My Turn: America first

  • Thursday, December 24, 2015 1:00am
  • Opinion

“No nation of ideas can sustain its ideas without sustaining some sense of being a nation.” — Jonah Goldberg

Last week I spent time thinking about writing a column that would be cheerful and uplifting — something that would ring the halls, so to speak, during the holiday season. I couldn’t do it. Like it or not, it is a serious time and it deserves serious thought. Today our country finds itself grappling with ideas and issues that go to the very heart of what has made our country great. Unfortunately, we remain, for the most part, paralyzed by political correctness, polarized thinking and legislative gridlock.

The phrase “freedom isn’t free” as commonly used refers to the idea that we would protect, even die for, our rights as embodied in our Constitution. But it has another less commonly used meaning that suggests people are not “free” to exercise these rights if they endanger others or infringe on someone else’s rights. Hence, yelling “fire” in a crowded theater is not constitutionally protected free speech and a newspaper writing a slanderous article cannot hide behind freedom of the press.

Likewise, this is true when talking about religion — especially when religion is used as the basis for horrific acts by Islamic extremist organizations like ISIS and Al Qaeda. Freedom of religion is one of the most revered rights we enjoy. After all, religious persecution was a primary reason our forefathers ventured across the Atlantic and established the beginnings of what would later become the United States of America.

However, religious tolerance in our country seems only to extend so far. The double standard that exists today regarding religion could not be more blatant. Christian religions are routinely bashed and even prayer is ridiculed. Even the smallest criticism of Islam, however, is immediately met with expressions of concern and cries of Islamophobia. Using, at best, a tortured comparison, President Obama even went so far as to lecture the nation “lest we get on our high horse … remember that during the Crusades and the Inquisition, people committed terrible deeds in the name of Christ.”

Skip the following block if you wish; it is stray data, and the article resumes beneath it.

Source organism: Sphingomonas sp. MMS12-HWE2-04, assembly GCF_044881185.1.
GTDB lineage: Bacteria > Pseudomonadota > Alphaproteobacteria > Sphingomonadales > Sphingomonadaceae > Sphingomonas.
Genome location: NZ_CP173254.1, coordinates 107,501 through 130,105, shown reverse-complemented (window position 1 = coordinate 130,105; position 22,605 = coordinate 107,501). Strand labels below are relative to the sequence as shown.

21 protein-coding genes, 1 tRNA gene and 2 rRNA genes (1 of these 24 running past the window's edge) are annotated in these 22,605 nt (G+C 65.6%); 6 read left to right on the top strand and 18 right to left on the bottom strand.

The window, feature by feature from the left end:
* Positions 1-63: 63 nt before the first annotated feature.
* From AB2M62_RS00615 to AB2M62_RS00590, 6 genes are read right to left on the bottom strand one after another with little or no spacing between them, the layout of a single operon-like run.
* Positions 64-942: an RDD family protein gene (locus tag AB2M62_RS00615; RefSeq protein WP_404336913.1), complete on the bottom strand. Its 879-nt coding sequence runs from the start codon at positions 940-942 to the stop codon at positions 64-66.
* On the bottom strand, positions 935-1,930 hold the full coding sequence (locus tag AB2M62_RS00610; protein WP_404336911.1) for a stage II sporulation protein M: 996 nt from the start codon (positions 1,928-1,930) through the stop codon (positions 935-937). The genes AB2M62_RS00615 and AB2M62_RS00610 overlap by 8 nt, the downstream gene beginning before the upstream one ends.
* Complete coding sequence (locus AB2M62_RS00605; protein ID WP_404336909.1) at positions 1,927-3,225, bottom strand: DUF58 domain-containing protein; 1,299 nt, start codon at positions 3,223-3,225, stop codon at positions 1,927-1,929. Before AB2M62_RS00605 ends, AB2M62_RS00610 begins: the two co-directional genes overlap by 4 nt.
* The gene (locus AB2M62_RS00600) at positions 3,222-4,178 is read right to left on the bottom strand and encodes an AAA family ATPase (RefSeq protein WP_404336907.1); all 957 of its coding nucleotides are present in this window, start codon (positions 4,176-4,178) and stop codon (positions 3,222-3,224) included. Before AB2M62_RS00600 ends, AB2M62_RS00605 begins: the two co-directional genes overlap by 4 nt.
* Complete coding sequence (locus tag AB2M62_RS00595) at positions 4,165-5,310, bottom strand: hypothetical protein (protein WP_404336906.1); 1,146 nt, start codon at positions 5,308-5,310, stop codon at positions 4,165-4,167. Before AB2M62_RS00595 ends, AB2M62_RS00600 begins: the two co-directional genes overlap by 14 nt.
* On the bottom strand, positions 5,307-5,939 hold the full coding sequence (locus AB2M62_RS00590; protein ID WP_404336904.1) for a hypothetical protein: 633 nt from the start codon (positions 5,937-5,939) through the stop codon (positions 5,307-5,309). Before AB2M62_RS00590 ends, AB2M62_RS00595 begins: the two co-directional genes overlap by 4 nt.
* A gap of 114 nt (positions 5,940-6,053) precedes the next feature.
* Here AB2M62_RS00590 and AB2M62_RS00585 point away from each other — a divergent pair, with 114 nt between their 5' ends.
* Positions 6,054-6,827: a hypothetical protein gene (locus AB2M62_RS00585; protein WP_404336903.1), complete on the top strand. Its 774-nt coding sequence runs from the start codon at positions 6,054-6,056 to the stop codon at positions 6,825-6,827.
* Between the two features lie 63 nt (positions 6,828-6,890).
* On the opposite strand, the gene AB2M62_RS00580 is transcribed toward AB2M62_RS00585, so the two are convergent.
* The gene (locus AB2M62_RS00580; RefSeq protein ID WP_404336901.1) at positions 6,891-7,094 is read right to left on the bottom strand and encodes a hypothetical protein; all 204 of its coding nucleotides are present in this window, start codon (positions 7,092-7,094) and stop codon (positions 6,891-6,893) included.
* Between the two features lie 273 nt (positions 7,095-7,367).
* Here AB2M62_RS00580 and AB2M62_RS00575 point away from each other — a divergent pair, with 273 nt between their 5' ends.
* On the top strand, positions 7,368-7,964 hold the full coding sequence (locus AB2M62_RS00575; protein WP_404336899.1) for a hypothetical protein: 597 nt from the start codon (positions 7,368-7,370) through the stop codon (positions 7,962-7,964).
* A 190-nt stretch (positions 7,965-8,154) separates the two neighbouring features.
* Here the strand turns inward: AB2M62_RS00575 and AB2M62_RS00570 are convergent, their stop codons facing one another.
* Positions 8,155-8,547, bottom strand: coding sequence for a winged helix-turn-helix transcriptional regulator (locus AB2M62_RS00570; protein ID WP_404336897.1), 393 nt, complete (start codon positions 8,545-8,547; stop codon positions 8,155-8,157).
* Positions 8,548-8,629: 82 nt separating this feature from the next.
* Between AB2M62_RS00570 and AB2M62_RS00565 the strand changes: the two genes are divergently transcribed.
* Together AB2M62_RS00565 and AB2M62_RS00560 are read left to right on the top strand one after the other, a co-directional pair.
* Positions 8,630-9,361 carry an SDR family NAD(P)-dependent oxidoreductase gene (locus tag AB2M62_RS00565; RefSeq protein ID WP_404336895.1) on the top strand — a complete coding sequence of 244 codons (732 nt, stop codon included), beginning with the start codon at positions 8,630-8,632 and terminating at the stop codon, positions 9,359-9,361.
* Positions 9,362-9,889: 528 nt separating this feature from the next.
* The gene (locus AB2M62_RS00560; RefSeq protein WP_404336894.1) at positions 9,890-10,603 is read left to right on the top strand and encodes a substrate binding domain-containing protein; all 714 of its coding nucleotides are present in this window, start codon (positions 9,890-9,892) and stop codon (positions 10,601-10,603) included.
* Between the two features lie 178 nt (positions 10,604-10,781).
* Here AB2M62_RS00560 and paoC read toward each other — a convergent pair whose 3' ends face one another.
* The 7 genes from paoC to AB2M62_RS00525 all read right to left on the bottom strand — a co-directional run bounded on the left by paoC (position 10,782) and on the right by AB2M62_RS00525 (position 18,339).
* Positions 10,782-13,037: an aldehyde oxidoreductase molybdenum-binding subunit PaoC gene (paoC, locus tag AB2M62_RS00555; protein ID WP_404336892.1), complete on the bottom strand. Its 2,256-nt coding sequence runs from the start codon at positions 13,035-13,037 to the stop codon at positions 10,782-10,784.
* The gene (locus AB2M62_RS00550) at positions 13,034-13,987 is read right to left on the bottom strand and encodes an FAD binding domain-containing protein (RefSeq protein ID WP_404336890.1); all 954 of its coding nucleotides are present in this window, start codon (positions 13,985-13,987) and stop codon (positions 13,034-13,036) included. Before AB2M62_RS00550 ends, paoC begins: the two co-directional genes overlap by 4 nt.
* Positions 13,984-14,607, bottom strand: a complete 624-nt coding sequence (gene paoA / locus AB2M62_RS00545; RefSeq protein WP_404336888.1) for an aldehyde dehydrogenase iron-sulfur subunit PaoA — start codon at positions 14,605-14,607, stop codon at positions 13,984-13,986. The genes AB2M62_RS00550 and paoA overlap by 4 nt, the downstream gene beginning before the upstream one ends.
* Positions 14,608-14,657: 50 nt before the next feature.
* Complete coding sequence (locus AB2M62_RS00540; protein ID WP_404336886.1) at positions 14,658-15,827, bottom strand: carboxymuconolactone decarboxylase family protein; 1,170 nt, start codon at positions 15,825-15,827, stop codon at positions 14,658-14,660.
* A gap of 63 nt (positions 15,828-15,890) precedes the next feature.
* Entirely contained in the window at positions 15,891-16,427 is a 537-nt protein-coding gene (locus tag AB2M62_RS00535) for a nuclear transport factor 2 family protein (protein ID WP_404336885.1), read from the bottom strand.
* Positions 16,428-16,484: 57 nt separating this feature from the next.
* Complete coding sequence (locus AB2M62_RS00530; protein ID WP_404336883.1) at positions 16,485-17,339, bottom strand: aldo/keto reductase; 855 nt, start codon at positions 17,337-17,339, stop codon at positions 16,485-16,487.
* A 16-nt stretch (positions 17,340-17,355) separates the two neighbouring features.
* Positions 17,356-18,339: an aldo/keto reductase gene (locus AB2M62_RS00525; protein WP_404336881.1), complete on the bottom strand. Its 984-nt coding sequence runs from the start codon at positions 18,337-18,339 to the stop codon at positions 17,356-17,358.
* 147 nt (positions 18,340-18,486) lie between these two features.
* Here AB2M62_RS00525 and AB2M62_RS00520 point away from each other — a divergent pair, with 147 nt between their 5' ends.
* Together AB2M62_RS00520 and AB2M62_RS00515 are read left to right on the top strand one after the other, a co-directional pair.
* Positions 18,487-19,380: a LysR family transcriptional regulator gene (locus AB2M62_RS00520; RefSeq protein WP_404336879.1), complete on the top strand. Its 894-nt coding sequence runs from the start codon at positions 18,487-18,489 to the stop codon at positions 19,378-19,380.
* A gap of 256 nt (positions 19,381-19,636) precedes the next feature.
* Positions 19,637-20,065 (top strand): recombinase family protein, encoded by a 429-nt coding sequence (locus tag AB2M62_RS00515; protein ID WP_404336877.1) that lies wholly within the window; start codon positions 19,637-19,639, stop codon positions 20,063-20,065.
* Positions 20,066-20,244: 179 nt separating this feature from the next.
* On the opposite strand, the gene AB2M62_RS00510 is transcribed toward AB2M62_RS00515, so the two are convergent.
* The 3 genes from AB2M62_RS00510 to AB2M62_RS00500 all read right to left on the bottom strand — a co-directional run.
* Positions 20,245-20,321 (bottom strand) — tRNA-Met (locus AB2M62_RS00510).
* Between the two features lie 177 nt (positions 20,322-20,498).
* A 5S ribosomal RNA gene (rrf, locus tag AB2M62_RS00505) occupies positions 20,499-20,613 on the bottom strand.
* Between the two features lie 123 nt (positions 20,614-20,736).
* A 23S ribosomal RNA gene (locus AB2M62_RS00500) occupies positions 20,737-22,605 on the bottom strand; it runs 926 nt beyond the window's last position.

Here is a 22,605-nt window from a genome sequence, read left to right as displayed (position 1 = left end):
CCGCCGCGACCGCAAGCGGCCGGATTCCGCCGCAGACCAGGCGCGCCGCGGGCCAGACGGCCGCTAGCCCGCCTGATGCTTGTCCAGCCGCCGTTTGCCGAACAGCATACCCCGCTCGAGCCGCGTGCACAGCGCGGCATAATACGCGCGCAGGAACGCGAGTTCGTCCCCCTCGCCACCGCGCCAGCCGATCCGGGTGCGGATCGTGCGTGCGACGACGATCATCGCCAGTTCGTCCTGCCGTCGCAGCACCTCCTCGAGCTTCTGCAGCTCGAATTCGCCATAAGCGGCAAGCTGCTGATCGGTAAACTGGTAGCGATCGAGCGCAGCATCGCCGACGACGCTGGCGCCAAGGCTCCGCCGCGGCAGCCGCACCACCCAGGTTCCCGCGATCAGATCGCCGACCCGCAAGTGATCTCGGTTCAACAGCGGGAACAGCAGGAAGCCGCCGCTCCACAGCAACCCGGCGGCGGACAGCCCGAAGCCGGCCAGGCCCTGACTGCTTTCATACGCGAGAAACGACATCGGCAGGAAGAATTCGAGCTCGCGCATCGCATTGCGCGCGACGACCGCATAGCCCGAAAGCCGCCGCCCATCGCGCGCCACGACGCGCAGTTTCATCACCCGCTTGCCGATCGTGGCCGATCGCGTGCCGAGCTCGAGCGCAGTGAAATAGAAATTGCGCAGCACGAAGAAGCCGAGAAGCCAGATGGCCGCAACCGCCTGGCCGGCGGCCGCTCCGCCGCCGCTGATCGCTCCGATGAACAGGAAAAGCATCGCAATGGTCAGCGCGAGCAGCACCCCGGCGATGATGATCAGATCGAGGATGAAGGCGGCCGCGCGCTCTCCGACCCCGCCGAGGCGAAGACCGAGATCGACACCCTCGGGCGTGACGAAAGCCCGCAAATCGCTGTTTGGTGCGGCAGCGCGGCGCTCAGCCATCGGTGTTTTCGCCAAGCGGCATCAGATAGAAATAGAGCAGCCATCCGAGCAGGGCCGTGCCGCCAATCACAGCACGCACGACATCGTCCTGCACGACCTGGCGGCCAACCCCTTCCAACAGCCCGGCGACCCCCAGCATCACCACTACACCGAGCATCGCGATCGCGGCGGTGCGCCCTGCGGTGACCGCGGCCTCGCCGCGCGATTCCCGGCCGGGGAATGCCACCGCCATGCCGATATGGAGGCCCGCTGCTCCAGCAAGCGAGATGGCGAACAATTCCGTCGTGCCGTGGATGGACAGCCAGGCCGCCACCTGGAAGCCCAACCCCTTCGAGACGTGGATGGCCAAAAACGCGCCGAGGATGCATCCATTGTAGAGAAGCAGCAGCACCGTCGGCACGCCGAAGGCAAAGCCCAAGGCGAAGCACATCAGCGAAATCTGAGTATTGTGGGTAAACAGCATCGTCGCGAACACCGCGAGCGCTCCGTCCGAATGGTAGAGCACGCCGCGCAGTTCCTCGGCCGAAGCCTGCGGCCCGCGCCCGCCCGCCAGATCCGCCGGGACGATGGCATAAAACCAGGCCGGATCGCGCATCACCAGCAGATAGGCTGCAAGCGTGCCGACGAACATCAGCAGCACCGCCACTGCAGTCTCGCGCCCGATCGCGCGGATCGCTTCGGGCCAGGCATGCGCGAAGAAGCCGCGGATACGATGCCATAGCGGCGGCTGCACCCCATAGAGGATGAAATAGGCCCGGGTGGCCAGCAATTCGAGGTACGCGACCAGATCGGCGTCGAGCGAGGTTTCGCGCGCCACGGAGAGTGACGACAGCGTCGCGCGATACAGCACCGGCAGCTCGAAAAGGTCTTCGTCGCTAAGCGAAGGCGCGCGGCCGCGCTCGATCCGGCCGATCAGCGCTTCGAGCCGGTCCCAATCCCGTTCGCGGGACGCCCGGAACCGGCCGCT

So, when confronting radical Islam, some hesitate to offend Muslims by monitoring suspected imams or mosques in the United States for possible instances of Jihadi speeches or radicalization of their members. Some Republican presidential candidates have advocated just that (and more) and have come under heavy criticism.

There can be a fuzzy line between strongly criticizing our government, our society or culture and fomenting violent acts. Disregarding some of the more extreme reactions to terrorist acts such as banning Muslims from entering the U.S. (which most agree would be unconstitutional), why shouldn’t we monitor a mosque in America that may be advocating treasonous acts and the killing of innocent “non-believers?” Aren’t these essentially acts of war (even though the President refuses to say we are at war with radical Islam)? Pretending they are religious teaching should not provide them constitutional protection. It’s also more than a little ironic that the freedoms enjoyed by mosques in America are not allowed in theocracies elsewhere in the world where many Muslims live today.

Just as we know that radical Islamists have infiltrated our immigration and refugee populations in the past and will do so in the future, we know that some Muslim Americans have been and will be radicalized in a variety of ways and will attempt to do us harm. It is not surprising therefore that Americans feel uneasy and have little confidence our government can protect us from terrorist attacks.

Up to now President Obama has minimized the domestic terrorism threat and dismissed legitimate fears of Americans with accusations of bigotry and racism. More importantly, other than constantly reminding America and the world we are not at war with Islam, President Obama has done little to enlist moderate Muslims to combat Islamic extremism. Yet, despite the rhetoric from the likes of Donald Trump, most Americans do not blame all Muslims for acts of terror. Indeed, many Muslims serve in our armed forces and they and others who condemn terrorist acts deserve our deepest thanks. Still, we wonder whether America will be successful in partnering with the majority of Muslims here and abroad in helping to defeat the radical elements in Islam.

While these concerns cast some shadows over our nation during this season of hope, our society will continue to attract people who want to live in this country and still celebrate their foreign heritage and culture, as well as practice their religion of choice. This is because our country is the only one in the world where you can do that and still be an American first and foremost.

• Win Gruening retired as the senior vice president in charge of business banking for Key Bank in 2012. He was born and raised in Juneau and is active in community and statewide organizations.

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